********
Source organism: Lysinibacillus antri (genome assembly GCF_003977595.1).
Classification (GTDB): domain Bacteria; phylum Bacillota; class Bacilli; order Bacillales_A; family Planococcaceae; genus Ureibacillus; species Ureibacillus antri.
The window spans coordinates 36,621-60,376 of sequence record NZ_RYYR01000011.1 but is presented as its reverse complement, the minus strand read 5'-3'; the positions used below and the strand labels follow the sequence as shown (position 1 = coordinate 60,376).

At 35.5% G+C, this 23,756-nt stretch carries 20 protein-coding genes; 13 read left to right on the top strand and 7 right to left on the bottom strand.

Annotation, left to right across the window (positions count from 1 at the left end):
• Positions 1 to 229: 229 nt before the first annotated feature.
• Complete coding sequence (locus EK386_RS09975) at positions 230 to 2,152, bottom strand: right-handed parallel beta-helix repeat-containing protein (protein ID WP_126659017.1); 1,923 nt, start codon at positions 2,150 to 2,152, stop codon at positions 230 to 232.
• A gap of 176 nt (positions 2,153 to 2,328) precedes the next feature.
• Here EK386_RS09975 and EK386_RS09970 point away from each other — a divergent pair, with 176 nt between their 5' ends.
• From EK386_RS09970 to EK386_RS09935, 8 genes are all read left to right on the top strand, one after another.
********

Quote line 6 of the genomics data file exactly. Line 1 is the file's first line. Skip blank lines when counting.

• Positions 1 to 229: 229 nt before the first annotated feature.